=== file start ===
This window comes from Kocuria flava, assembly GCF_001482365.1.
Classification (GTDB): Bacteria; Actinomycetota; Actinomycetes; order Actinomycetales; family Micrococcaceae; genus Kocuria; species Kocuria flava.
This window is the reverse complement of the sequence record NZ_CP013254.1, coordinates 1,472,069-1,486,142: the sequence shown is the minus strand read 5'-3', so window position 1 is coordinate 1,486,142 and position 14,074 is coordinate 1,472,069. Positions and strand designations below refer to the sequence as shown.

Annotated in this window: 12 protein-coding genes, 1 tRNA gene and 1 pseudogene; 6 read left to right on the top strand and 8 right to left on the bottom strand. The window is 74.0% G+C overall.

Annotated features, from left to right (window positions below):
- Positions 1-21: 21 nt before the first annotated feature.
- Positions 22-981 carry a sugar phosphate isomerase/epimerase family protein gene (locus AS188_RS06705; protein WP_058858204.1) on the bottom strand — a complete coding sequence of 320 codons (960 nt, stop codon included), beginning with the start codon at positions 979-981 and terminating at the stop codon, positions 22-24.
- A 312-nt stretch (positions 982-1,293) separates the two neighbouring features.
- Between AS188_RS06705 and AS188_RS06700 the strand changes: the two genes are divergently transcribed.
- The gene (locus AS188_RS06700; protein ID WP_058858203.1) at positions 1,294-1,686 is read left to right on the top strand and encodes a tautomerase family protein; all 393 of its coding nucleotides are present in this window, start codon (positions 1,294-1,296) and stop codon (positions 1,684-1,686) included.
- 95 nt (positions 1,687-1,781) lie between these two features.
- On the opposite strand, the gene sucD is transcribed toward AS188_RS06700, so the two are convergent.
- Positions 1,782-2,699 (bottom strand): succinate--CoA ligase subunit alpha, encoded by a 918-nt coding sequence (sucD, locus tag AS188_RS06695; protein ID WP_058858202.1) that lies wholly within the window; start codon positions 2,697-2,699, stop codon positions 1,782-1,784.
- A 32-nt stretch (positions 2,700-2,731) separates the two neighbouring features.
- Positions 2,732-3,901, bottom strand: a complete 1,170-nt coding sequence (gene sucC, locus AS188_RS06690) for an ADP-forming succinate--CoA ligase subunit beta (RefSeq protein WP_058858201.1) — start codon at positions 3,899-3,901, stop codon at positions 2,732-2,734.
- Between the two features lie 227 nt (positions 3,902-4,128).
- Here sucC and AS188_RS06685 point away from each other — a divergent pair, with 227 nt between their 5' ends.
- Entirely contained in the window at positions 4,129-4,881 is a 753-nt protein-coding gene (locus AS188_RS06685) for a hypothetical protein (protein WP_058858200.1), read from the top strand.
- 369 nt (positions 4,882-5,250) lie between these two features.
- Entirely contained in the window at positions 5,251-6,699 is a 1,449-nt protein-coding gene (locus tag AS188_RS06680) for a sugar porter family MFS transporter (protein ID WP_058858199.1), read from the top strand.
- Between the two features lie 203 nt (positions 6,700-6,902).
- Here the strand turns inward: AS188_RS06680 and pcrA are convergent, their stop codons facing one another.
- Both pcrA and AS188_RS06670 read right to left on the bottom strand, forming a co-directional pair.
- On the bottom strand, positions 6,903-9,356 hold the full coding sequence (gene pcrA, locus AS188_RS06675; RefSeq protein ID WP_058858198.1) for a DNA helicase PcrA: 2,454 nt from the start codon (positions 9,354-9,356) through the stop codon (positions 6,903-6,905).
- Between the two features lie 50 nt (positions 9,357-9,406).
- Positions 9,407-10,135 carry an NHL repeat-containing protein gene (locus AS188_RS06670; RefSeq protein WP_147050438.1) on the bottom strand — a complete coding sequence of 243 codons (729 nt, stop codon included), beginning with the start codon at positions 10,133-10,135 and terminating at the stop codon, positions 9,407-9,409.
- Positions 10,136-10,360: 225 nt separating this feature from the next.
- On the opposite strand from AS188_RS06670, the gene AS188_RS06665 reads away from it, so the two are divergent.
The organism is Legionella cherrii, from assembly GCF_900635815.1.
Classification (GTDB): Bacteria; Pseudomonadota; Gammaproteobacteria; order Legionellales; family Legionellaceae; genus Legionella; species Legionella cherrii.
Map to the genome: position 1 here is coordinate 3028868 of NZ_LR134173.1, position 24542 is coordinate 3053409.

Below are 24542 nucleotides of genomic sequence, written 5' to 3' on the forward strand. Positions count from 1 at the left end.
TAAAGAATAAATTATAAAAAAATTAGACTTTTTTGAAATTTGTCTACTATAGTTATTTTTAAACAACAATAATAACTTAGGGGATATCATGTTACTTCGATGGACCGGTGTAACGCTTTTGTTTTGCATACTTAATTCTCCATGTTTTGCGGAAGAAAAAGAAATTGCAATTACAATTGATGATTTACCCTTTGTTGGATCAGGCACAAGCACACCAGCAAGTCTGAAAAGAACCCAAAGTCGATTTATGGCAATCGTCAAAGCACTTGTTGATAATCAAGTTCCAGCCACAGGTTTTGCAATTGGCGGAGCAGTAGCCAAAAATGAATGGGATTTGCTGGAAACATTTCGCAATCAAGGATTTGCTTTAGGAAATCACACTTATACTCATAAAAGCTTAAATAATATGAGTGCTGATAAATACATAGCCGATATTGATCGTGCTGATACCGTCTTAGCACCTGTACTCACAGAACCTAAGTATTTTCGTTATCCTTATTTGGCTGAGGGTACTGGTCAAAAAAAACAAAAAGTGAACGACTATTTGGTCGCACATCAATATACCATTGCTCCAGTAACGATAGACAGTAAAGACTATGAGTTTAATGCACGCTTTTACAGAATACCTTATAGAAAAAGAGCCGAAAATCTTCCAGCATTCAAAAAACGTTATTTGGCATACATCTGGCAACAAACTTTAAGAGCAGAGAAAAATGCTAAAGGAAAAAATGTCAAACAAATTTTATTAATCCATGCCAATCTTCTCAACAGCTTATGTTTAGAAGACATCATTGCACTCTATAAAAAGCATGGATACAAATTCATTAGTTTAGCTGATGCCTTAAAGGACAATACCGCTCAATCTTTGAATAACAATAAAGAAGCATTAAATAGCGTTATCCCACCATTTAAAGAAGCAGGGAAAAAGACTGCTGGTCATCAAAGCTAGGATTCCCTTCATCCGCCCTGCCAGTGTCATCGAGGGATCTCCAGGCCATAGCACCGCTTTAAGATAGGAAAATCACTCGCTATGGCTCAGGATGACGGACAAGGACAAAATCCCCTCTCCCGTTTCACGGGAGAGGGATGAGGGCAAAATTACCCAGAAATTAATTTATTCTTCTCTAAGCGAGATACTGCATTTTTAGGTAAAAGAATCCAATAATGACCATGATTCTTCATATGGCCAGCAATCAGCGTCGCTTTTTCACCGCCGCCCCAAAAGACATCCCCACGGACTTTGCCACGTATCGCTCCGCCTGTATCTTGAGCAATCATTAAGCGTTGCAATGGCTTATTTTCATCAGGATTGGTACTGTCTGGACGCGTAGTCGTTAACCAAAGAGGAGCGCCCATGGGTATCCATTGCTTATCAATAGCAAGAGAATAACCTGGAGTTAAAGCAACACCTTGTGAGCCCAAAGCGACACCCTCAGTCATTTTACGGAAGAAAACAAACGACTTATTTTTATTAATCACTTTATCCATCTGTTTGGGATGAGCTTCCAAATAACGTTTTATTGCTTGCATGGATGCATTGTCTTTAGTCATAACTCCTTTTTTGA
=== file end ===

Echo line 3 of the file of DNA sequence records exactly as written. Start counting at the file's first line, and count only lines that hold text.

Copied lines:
This window is the reverse complement of the sequence record NZ_CP013254.1, coordinates 1,472,069-1,486,142: the sequence shown is the minus strand read 5'-3', so window position 1 is coordinate 1,486,142 and position 14,074 is coordinate 1,472,069. Positions and strand designations below refer to the sequence as shown.